Jordi Ribes Blurs the Lines Between Digital and Pictorial Expression

Jordi Ribes (b.1972, Barcelona, Spain) is an artist based in Barcelona. His work is known for blurring the lines between digital and pictorial expression. He achieves this ambiguity through his unconventional use of oil paint, which – devoid of its usual malleability – gives a polished and indistinct effect, combined with the adoption of electric and artificial colors. The effect serves to feed into the narrative of a fantasy world. This universe features figures that are full of reference points, which give rise to a game of contrasts between the naïve and the perverse, the familiar and the unknown, the real and the fictitious.

Tell us a little bit about yourself. Where are you from originally and when did art first enter your life?

I was born in Barcelona, although I’ve been living in Madrid for a few years, I currently work in Barcelona. My interest in art came while I was trying to study graphic design, specifically when I saw a slide of a painting by Turner, an almost abstract image of a storm at sea. That’s when I realised that I had to reconsider my professional career. After that I started studying Fine Arts.

Has your work always taken on the style it currently embodies?

My first paintings were tentative works, where my artistic references of the moment were more visible: abstract expressionism, the painting of the eighties… Then, for a while I stopped painting to make installations and videos, and then I returned to painting with more clarity, and then the current style emerged.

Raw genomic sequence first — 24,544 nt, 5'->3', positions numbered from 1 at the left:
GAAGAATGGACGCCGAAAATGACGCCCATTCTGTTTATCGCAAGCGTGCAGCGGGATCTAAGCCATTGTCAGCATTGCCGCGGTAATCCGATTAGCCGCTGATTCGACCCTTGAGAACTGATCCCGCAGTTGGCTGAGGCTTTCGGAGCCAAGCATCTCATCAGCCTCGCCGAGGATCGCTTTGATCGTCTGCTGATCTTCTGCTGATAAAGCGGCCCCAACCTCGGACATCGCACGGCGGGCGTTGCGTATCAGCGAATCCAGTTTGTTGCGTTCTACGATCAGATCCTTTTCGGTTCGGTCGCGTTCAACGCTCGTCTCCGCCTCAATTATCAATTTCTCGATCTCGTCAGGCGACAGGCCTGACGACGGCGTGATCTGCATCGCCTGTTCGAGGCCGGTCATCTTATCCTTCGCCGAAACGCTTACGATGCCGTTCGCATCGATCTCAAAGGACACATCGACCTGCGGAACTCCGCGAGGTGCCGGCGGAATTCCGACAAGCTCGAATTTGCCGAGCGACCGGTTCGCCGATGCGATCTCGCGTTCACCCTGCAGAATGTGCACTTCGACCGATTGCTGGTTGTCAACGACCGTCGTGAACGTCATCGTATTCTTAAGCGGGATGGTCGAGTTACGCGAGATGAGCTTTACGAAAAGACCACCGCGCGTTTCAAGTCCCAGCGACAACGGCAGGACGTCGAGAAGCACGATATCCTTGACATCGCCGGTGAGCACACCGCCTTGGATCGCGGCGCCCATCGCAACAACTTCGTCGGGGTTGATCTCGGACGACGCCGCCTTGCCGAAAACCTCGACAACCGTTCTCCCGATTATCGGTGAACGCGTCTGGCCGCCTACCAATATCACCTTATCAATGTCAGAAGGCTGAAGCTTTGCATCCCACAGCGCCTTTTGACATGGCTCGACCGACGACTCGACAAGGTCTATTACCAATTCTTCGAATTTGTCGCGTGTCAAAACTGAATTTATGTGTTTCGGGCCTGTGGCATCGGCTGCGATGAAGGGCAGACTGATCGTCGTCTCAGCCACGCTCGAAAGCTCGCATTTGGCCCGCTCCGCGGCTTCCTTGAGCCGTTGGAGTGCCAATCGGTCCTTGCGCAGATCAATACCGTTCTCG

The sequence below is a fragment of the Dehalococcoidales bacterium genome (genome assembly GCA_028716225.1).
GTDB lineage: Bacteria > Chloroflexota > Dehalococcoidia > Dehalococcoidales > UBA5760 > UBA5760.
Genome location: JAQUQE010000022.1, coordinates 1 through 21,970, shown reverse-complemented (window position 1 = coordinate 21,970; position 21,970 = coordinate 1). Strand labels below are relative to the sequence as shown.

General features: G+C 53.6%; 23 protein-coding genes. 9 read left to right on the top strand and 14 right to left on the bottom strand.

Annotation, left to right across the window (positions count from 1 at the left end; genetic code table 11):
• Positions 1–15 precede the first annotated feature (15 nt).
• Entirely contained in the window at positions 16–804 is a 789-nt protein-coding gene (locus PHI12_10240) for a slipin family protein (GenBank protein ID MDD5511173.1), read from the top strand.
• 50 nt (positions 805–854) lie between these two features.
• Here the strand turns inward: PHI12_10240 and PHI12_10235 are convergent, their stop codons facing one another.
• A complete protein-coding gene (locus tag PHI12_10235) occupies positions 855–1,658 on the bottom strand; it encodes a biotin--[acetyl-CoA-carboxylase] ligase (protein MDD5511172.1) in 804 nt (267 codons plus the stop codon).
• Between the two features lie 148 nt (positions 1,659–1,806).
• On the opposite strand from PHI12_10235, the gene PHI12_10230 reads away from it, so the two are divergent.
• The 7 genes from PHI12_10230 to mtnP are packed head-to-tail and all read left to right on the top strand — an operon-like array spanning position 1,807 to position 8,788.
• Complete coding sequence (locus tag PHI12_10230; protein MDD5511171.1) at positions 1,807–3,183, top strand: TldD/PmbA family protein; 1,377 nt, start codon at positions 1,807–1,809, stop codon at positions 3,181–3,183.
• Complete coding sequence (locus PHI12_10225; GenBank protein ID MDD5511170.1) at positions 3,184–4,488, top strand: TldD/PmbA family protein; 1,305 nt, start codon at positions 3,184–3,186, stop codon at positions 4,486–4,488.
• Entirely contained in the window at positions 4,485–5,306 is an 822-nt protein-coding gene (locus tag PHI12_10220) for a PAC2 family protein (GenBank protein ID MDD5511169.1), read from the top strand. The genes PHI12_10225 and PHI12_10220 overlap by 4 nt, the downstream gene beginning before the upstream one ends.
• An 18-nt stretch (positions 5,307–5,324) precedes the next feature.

What’s a day in the studio like for you?

It’s quite normal. I spend more or less the whole day there. I’m accompanied by music or the radio and I usually have lunch in the studio.

What’s next for you?

Now I am preparing an exhibition for my gallery, L21 gallery, which is going to open a new venue in Barcelona. They comprise a series of eight paintings. The canvases alternate paintings with and without characters, united by the same landscape and the same horizon line.

From where do you draw inspiration?

Inspiration comes when I start working. I take the computer and start to compose, to experiment, I start to review previous works, I search for things in google… and if all else fails I just start to draw.

Have you always painted in the style your work currently inhabits?

At the beginning my painting was more gestural and more abstract, because I wasn’t interested in realistic painting. But over time I became interested in constructing something more figurative, because different aspects can appear from the figure, such as narration, for example. So little by little I found out how I could construct a figuration that made sense and was credible. The result was a figuration constructed from gradients that looked more like a digital image than an oil painting.

What source material do you base your work off of?

The world of cinema, science fiction, children’s stories or the world of art itself can be sources of inspiration mixed with more personal motifs.

Does your work reference any Art Historical movements?

Yes, especially painters from different periods. From classical painting where I appreciate their compositional taste and the air of religiousness that their works exude. But sometimes I can also use references or characters from the avant-garde or more contemporary painters.

What is your process like? How do you begin a work?

Because of the digital look and feel of my work I usually sketch my paintings from a computer program. I can either start from scratch or use previously made paintings that I break down and build them up again on the computer. When I’m stuck for ideas, pencil and paper can also be a good solution.

At the end of every interview, we like to ask the artist to recommend a friend whose work you love for us to interview next. Who would you suggest?

Momu & No Es. They are an artistic couple who move between Madrid and Rotterdam. Their work ranges from installation, video, performance and drawing.